size of infestation?(4 posts)
Glad I found this site. I've been horrified by these critters since I first heard about them. Little did I know, until I caught one crawling on me a week ago, that I have been living with them for a while. I live in Egypt, and sleep on a large sofa in the air conditioned living room because of the heat. I thought the bites were from mosquitoes. Since I figured out I had bed bugs I've kept my eyes open, and kill several a day by waiting for them to emerge. An hour or two on the couch brings out at least half a dozen nymphs and adults. I tore open the back of the sofa, from where they appeared to emerge, and found dozens of eggs and several adults. vacuumed that, but they're still around.
I've moved to a mattress on the floor not far from the couch, and the thought of them keeps my awake most of the night. Lying on the mattress, with the lights on, I will spot two or three, mostly nymphs, every hour or so. Does that sound like an excessive infestation? How many bugs are we talking about here?
I'm bringing in pest control, who say they will spray the house with pyrethroid and organophosphates. They say they can easily rid the apartment, which after reading people's accounts of how hard it is makes me wonder whether the companies really know what they're doing.
Sorry you are joining us !
I'm also sorry to say that if you're seeing that many during the night hours it seems[i] like a pretty decent sized infestation
I like that your pco sounds confident . Only advice I have there, since I am not familiar with either of those chemicals, is that you get follow up treatments at least every 14 days for a while. So, hopefully they have some type of warranty package where they do X amount of treatments in a certain amount of time.
Confidence does not equal competence unfortunately.
Having said that, what you want to ask them is about the residual effect of the chemicals they plan to use because that is what is key. You want an extended period where, with you as the bait, these critters cross the poisonous barrier. The barrier needs to be in place for almost the whole of the life cycle, because you need each bug to (a) hatch and (b) feed one or more times (though feel free to help any bugs you see on their way with your fist or a slipper). But if done correctly the bugs should be getting younger and younger as the adults are killed before breeding.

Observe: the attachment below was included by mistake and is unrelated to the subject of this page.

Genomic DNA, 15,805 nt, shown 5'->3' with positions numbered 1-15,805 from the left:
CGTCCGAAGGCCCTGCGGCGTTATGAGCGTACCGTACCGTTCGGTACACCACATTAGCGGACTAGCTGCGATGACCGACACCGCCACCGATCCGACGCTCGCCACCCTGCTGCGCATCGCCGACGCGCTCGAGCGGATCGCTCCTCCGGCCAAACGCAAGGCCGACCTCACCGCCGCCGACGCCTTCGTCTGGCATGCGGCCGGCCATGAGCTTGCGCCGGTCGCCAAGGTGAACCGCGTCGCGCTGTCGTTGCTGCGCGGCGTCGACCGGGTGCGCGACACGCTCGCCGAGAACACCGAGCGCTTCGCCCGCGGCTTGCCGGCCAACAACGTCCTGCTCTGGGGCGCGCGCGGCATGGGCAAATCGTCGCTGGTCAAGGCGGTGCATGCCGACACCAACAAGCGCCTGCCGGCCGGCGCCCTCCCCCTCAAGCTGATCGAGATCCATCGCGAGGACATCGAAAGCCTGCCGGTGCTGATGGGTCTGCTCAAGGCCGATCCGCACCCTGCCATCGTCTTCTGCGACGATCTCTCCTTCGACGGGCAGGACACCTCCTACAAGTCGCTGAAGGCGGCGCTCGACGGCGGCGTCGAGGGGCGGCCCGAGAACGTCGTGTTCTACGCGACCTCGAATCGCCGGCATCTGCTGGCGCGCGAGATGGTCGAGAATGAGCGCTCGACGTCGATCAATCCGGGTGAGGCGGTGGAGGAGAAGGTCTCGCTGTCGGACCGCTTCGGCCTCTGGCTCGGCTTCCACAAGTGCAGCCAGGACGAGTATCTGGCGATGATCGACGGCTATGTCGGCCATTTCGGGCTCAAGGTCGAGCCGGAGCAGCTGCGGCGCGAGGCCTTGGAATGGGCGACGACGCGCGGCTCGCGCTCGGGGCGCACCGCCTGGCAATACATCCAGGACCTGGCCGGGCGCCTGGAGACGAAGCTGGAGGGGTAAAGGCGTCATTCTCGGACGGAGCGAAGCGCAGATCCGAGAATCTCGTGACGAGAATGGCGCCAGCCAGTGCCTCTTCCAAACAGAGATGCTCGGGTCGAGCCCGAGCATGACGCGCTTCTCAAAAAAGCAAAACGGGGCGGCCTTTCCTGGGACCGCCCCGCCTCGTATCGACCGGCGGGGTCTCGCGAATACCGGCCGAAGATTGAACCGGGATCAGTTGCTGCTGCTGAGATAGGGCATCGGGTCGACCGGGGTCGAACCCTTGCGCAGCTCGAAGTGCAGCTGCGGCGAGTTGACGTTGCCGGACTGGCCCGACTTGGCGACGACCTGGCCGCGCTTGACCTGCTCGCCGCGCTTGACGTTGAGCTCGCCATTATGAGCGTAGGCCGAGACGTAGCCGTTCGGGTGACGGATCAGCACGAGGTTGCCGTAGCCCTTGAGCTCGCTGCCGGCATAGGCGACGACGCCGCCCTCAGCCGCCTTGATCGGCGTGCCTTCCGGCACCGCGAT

If your PCO does not understand your question about residuals, then he simply does not understand what he is dealing with.
Typically a PCO that specializes in the chemical treatment of bedbugs sprays three times at two week intervals. Unfortunately, if they are using the correct chemicals that don't repel the bugs from crossing the poison moat, the bugs don't die right away but they do die.
Sounds to me like the epicentre is that couch. You want them to thoroughly treat that couch. A thermal chamber might have been best but I don't think they will have access to that. If the couch is not that valuable you might ask them how best to safely get rid of it (i.e., without tracking the bugs through the rest of the apartment).
Many thanks for your responses. One of the two chemicals, pyrethroid, is commonly used in the US. It is the one bed bugs in NY were reportedly becoming resilient to. The other, the organophosphate, is pretty heavy duty and may be banned in the US. Steaming sounds best but I dont have access to it, so my cats will be put at boarding for at least two weeks after the spraying. Its a very small apartment: a small living room and a bedroom, and I am so intolerant of these bugs that I intend to safely chuck out all the furniture after the first spraying and have them do it again, then buy new furniture. I tried to stay on the first infested couch as bait but lost my nerve after a few nights of staying up and killing several bugs an hour before going to work in the morning exhausted.
Some the pest control companies I called worried me, despite their confidence. One explained to me when I described seeing nymphs that they were in fact female bed bugs, which suggested he didn't know much about the bugs.
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